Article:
Don’t expect this movie to rely heavily on the source material. Director Bryan Singer presents a film that’s a hodge-podge of various stories made up by people who know nothing about the X-Men. Aside from Quicksilver (Evan Peters), Nightcrawler (Kodi Smit-McPhee), and Apocalypse (Oscar Issac, doing well with whatever the hell he is given) being mildly entertaining, they can’t save the film from imploding. Everyone else is either used as filler or bores you to death with their on-screen presence. Choppy action scenes are put in place to mask the uninteresting, underdeveloped characters, cheesy dialogue, Playstation 2-quality special effects, and makeup that looks like it was bought from the bargain bin at Chapel Hill Beauty Supply. The worst part is the newcomers don’t get their chance to shine like the trailer would have you believe. Particularly the characters of color.
Due in theaters next year, Apocalypse continues the period-set aesthetic of the new X-Men franchise. While First Class was set in the 1960s and Days of Future Past in the 1970s, Apocalypse will take place during the 1980s, which is fitting since that’s the time period that saw Betsy Braddock go from a supporting role in Captain Britain to a full-fledged member of the X-Men. She’s also one of the first characters to undergo a convoluted, but canonical, race swap in the pages of the comic.
Anyway, some of the Nerds convened around the old Roundtable to talk about Olivia’s casting in the next X-Men film.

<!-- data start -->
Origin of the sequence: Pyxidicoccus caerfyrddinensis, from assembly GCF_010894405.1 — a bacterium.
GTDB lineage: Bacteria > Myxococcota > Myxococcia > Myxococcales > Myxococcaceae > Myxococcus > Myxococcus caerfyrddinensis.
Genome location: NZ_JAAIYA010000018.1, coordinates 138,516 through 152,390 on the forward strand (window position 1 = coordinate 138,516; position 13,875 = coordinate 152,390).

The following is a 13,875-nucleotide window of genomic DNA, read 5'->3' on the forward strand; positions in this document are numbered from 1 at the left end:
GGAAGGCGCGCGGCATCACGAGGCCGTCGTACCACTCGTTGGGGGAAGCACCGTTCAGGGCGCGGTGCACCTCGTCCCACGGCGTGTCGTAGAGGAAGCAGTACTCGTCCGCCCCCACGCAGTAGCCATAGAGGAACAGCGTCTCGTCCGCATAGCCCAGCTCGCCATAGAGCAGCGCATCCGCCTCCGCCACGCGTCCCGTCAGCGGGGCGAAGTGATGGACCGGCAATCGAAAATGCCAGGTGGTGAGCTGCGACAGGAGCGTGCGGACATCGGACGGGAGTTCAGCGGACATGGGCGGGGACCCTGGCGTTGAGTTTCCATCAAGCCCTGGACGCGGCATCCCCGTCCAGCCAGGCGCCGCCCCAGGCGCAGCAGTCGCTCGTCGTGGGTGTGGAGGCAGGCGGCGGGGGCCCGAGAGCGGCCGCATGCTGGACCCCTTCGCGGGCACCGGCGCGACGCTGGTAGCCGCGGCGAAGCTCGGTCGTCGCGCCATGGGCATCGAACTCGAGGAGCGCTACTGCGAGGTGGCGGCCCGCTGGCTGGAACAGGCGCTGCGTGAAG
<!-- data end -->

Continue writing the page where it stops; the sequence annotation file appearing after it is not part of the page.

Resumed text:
Vitals:X-Men #1-3 are the first three issues of the re-launched X-Men title, and serve as a natural jumping on point for anyone who hasn’t been reading. It made national news earlier this year for featuring the first ever all-female X-Men line-up.
Plot: We rejoin the X-Men to find that most of them are now teachers at the Jean Grey Institute for Gifted Children. Jubilation Lee, code-named Jubilee, has resurfaced as the caretaker of an adorable little baby boy and is seeking refuge in the home of her old teammates. Little does she know that she has unintentionally led one of the X-Men’s foremost foes — the sentient bacteria John Sublime who is capable of taking control of any organic being — right to the X-Men’s doorstep. It turns out that Sublime is also seeking help from the X-Men, this time to confront a long-lost evil twin, the sentient technoorganic bacteria Arkea who is capable of controlling all things technological. How does a bacteria do that? It’s a sentient bacterial cell, people. Let’s just go with it, okay?
X-Men #8 — Tooth and Claw
Guys. You guys. If you are around 30 years old and read comics, then X-Men #8 is a milestone in your comics life. This is the infamous X-Men picnic issue. The seminal Psylocke-in-a-bikini issue. This was one of those moments you remember forever. I have so much to talk about, that I’m basically going to dedicate a whole post to this issue. Are you ready?